Kyra Augustus

It was around 2004 and I was sitting in a waiting room at a doctor’s office, this was a very normal occurrence for me. From the age of 11 I was in and out of waiting rooms, doctor’s offices, and operation rooms. I was used to the dull background noise of Home Shopping Network or a local news station while people hurriedly waited. 

It always felt like something was wrong with me, I had been hesitant to even tell my mom about this new issue because I could not handle more surgeries that didn’t work. I noticed it when I was walking down the hall at school, no matter what I did I could not seem to get a full, deep breath of air. It felt like I had to force myself to yawn to feel as if I had a full breath of air in my lungs. I allowed this feeling to linger for weeks thinking it may be remnants of a cold but when it wouldn’t go away, and I was continuously forcing myself to yawn or sigh I finally sought out my mom. There we are in the waiting room, waiting patiently for someone to incorrectly say my name and call me back.

As soon as we were called back, they placed us in a tiny room and immediately ran through a list of questions without looking up at me. Once they were done with the initial intake, we then did the second round of waiting for the doctor. I always got so nervous for the doctor to come in, after my surgeries, I was always worried that any doctor I encountered was going to find something wrong that would turn my world upside down again. The doctor eventually made his way in and asked me why I was there. I told him that I can’t get a full breath and the only way I can feel relief is by yawning or sighing, without a response he put a pulse oximeter on my finger. He asked me to look down and read the number to him, it was 98. “There’s nothing wrong with you, you probably have anxiety and there’s nothing I can do for that.” This was my first step into the world of mental health.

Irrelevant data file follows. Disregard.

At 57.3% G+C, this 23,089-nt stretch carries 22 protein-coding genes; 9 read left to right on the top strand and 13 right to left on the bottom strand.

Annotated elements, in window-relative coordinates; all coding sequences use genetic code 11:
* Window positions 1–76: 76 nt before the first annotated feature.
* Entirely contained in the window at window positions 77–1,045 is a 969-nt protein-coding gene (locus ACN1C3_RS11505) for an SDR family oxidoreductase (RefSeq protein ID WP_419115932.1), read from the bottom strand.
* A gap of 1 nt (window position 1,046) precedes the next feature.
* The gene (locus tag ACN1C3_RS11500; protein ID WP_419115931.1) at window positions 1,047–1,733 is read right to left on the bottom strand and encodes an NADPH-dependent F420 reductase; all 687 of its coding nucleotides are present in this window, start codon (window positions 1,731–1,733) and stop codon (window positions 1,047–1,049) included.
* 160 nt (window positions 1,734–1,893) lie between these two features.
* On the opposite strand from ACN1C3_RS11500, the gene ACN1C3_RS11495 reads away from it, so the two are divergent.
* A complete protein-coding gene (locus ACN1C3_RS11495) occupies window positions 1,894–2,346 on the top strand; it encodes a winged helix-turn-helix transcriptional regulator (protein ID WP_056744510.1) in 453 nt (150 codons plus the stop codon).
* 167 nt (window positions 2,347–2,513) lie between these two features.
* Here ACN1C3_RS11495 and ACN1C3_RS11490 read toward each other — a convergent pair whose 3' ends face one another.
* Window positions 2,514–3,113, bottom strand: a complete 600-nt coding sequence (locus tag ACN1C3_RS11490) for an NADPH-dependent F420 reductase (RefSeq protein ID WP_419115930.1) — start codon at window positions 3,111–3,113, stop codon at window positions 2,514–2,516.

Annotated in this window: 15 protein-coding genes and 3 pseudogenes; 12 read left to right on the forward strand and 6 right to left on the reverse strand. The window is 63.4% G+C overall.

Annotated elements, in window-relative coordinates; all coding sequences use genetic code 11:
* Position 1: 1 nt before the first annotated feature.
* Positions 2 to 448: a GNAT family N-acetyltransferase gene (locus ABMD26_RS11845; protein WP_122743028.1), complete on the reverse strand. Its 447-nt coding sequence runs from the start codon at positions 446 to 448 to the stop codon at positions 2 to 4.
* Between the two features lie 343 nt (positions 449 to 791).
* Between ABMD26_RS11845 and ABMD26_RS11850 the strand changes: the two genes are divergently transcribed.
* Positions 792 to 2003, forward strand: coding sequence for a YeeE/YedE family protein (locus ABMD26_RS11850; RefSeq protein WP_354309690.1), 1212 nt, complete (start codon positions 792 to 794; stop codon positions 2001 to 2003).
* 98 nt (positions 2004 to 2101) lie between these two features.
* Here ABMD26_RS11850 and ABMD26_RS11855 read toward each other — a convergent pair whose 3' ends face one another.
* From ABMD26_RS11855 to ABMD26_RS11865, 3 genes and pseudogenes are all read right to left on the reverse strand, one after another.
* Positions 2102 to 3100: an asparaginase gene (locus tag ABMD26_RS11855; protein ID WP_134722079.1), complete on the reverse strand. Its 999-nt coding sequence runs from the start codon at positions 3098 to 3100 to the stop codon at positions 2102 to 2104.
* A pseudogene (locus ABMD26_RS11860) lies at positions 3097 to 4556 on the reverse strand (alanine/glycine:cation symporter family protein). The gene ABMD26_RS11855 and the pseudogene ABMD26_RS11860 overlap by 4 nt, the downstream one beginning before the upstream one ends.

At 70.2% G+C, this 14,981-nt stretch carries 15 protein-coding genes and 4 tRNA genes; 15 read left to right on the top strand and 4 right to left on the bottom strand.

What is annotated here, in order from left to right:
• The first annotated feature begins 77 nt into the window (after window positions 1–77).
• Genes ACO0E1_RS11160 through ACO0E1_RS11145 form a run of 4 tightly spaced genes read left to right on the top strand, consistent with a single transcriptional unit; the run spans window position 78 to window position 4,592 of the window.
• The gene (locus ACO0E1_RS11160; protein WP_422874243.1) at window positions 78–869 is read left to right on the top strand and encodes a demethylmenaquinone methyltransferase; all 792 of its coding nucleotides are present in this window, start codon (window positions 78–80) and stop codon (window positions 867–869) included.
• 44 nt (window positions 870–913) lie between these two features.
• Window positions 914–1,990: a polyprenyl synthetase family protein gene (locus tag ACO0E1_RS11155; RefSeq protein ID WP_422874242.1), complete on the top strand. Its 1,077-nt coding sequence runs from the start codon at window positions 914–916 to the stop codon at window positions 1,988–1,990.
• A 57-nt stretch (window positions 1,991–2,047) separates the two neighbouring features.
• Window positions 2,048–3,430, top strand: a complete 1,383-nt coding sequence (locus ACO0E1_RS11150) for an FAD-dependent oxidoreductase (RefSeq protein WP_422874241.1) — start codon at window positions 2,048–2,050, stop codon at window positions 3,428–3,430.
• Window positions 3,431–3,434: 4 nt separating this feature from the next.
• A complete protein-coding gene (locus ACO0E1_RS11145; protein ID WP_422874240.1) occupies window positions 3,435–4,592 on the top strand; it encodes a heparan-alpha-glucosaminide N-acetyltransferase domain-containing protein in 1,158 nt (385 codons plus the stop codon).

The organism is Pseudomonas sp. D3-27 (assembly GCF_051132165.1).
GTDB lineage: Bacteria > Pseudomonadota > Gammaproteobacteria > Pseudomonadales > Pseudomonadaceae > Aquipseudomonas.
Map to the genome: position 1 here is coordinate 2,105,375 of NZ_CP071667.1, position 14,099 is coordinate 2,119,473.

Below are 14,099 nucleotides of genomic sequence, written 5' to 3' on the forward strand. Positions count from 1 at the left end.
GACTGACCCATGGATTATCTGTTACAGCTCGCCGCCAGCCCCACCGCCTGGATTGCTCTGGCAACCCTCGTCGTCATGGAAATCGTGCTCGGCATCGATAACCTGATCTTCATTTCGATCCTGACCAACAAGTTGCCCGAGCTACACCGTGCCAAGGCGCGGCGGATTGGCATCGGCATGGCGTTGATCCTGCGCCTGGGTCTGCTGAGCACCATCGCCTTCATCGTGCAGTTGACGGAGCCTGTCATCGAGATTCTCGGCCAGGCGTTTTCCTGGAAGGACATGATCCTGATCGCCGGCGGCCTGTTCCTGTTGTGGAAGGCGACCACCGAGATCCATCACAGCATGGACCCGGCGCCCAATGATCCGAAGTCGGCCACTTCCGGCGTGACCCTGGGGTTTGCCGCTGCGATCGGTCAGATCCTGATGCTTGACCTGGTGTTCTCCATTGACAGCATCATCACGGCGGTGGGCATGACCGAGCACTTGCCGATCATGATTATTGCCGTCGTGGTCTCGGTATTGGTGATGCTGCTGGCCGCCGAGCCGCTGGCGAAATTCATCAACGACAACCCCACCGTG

Over the next 15 years I would struggle trying to understand my own mental illnesses and navigate the complex mental health industry. It all came to a catalyst on July 4th, 2019. There had been “episodes” before the July 2019 episode, and I would beg everyone around me to not put me in a mental hospital. I couldn’t be that person who ended up in a mental hospital. The episode before July 2019 lasted 5 months and during it, I lost 80 pounds (I couldn’t eat and when I did, I couldn’t keep it down), didn’t sleep for days, almost lost my job, pushed away a lot of friends, and almost lost the love of my life.


“There’s nothing wrong with you, you probably have anxiety and there’s nothing I can do for that.” 

When those same feelings crept up my spine and rooted themselves within me like a young redwood preparing itself for a thousand-year journey, it terrified me. All the symptoms came back, I would jolt awake terrified, I would be starving but the sight of food would make me nauseous and my mouth would dry up, my body was tense and tired all the time. It was starting again, and I couldn’t do it. I stayed up for six days straight sleeping for maybe an hour or two at 15–20-minute intervals. During all of this I was going to work and pretending like everything was fine because I could not risk my job. This was the first real adult job I’ve ever had, I’m good at it, and I love it. I can’t let them know that I’m weak.